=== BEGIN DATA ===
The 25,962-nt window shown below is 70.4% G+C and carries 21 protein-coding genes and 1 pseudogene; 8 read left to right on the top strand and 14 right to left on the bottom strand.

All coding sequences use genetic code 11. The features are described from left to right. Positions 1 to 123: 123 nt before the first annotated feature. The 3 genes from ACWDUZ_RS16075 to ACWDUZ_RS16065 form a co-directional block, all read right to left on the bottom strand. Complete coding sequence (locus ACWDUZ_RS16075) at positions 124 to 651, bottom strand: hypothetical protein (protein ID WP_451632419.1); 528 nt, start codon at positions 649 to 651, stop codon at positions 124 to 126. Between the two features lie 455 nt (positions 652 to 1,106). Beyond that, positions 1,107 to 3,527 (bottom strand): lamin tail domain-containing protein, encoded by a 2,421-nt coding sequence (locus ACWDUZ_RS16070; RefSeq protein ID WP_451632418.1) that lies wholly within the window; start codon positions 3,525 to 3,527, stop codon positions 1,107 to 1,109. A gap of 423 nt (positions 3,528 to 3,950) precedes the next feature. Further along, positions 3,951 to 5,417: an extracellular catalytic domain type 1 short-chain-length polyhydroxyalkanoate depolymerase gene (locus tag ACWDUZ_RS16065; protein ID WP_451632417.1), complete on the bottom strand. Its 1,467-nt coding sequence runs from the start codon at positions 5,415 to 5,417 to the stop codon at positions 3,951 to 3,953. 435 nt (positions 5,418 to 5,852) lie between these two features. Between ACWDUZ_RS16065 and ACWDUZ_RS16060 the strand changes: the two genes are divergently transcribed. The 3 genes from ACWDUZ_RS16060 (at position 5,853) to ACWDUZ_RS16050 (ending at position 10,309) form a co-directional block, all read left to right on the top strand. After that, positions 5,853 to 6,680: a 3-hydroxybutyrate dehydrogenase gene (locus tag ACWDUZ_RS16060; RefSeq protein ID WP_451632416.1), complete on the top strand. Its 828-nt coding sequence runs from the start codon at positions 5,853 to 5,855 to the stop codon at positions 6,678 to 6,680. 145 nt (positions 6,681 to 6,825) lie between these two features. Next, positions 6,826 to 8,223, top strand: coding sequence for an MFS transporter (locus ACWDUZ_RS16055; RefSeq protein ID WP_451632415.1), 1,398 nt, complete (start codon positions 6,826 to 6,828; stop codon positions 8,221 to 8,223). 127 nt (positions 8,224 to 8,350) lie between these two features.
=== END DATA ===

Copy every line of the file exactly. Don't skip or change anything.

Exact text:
The 25,962-nt window shown below is 70.4% G+C and carries 21 protein-coding genes and 1 pseudogene; 8 read left to right on the top strand and 14 right to left on the bottom strand.

All coding sequences use genetic code 11. The features are described from left to right. Positions 1 to 123: 123 nt before the first annotated feature. The 3 genes from ACWDUZ_RS16075 to ACWDUZ_RS16065 form a co-directional block, all read right to left on the bottom strand. Complete coding sequence (locus ACWDUZ_RS16075) at positions 124 to 651, bottom strand: hypothetical protein (protein ID WP_451632419.1); 528 nt, start codon at positions 649 to 651, stop codon at positions 124 to 126. Between the two features lie 455 nt (positions 652 to 1,106). Beyond that, positions 1,107 to 3,527 (bottom strand): lamin tail domain-containing protein, encoded by a 2,421-nt coding sequence (locus ACWDUZ_RS16070; RefSeq protein ID WP_451632418.1) that lies wholly within the window; start codon positions 3,525 to 3,527, stop codon positions 1,107 to 1,109. A gap of 423 nt (positions 3,528 to 3,950) precedes the next feature. Further along, positions 3,951 to 5,417: an extracellular catalytic domain type 1 short-chain-length polyhydroxyalkanoate depolymerase gene (locus tag ACWDUZ_RS16065; protein ID WP_451632417.1), complete on the bottom strand. Its 1,467-nt coding sequence runs from the start codon at positions 5,415 to 5,417 to the stop codon at positions 3,951 to 3,953. 435 nt (positions 5,418 to 5,852) lie between these two features. Between ACWDUZ_RS16065 and ACWDUZ_RS16060 the strand changes: the two genes are divergently transcribed. The 3 genes from ACWDUZ_RS16060 (at position 5,853) to ACWDUZ_RS16050 (ending at position 10,309) form a co-directional block, all read left to right on the top strand. After that, positions 5,853 to 6,680: a 3-hydroxybutyrate dehydrogenase gene (locus tag ACWDUZ_RS16060; RefSeq protein ID WP_451632416.1), complete on the top strand. Its 828-nt coding sequence runs from the start codon at positions 5,853 to 5,855 to the stop codon at positions 6,678 to 6,680. 145 nt (positions 6,681 to 6,825) lie between these two features. Next, positions 6,826 to 8,223, top strand: coding sequence for an MFS transporter (locus ACWDUZ_RS16055; RefSeq protein ID WP_451632415.1), 1,398 nt, complete (start codon positions 6,826 to 6,828; stop codon positions 8,221 to 8,223). 127 nt (positions 8,224 to 8,350) lie between these two features.